21/01/23 – 27/01/23
Eviction Ban loophole
There are fears that thousands of private and social tenants could be made homeless when the eviction ban ends shortly, because the rent freeze will be replaced for private landlords from April with a rent rise cap, allowing private landlords to raise rents by a maximum of 3%, but also allowing them to apply to Rent Service Scotland to increase rents by 6% if they have a valid reason. Tenants can be evicted if a private landlord needs to sell or live in the property due to financial hardship. New tenancies obtained by the tenant are not protected by rent caps.
The change to the private rent freeze was made by Tenants’ Rights Minister Patrick Harvie in response to representations from landlords’ organisations. And the eviction ban on social tenants does not apply to those with rent debts over £2,250. With average household arrears in Scotland at more than £4000, the Scottish Tenants’ Organisation and Living Rent are very concerned.
A Legal challenge to the Rent Cap
is being raised by landlords and letting agents for a judicial review of the rent cap and eviction ban. The Scottish Association of Landlords (SAL), Scottish Land and Estates (SLE) and Propertymark believe the law is disproportionate and unfair in that the rent controls do not consider the financial position of landlords, and social landlords have been allowed to raise rents by as much as 11%, recognising their need to maintain properties. The Scottish Property Federation also claims that £700 million-worth of housing developments have been paused or stopped with the loss of 4000 energy-efficient houses.
The Scottish government disputes this, saying new tenancies have no restrictions and the emergency legislation is in any case for a maximum of 18 months.
Energy Arrears hit 10-year high
Energy costs have become the biggest driver of household debt, with total energy debt now £2.5 billion, a lot higher than expected. Analysts Cornwall Insight said most of that debt would be unrecoverable. The amount is up from the £1.3bn debt in August and Debt Justice analysis showed that energy debt grew 43% in the year from October 2021.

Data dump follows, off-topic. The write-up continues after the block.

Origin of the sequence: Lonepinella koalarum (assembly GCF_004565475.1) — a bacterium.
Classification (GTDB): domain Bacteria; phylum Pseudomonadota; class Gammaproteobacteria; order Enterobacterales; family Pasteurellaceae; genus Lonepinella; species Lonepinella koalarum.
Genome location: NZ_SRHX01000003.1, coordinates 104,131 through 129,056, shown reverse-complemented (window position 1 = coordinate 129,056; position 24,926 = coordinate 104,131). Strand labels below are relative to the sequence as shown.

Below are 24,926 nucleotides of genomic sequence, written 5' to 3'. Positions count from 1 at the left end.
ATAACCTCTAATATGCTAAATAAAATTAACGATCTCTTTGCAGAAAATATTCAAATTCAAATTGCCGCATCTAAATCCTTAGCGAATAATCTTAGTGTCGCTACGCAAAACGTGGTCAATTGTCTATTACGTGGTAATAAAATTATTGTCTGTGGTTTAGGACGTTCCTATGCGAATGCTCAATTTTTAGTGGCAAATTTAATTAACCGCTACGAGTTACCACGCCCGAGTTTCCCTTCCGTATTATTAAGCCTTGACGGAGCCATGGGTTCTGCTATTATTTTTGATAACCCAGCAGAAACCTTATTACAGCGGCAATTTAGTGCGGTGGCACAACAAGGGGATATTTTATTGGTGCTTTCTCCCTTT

The forced installation of prepayment meters is growing, with 100 unpaid bill warrants for the right to enter homes lodged every day by energy companies, with 16 warrants a day approved by the courts.
A report by National Autistic Society Scotland and Scottish Autism showed that 96% of respondents want an Autism Commissioner to help challenge local and central government. The promised Autism, Learning Disability and Neurodiversity Bill is yet to be launched in parliament and consultation will not begin until later in the year.
Autistic children may be excluded from school due to ‘disruptive’ behaviour and often find difficulty making friendships. Even a diagnosis is fraught, can takes years and is sometimes misdiagnosed as a mental health problem. Diagnostic centres can be 100 miles away with families having to fight the system as well as the condition. Children can miss out on long periods of education, and schools can fail to see autistic children’s abilities. Many believe an Autism Commissioner would hold authorities to account and be a welcome focal point for families.
Disabled at risk of losing Jobs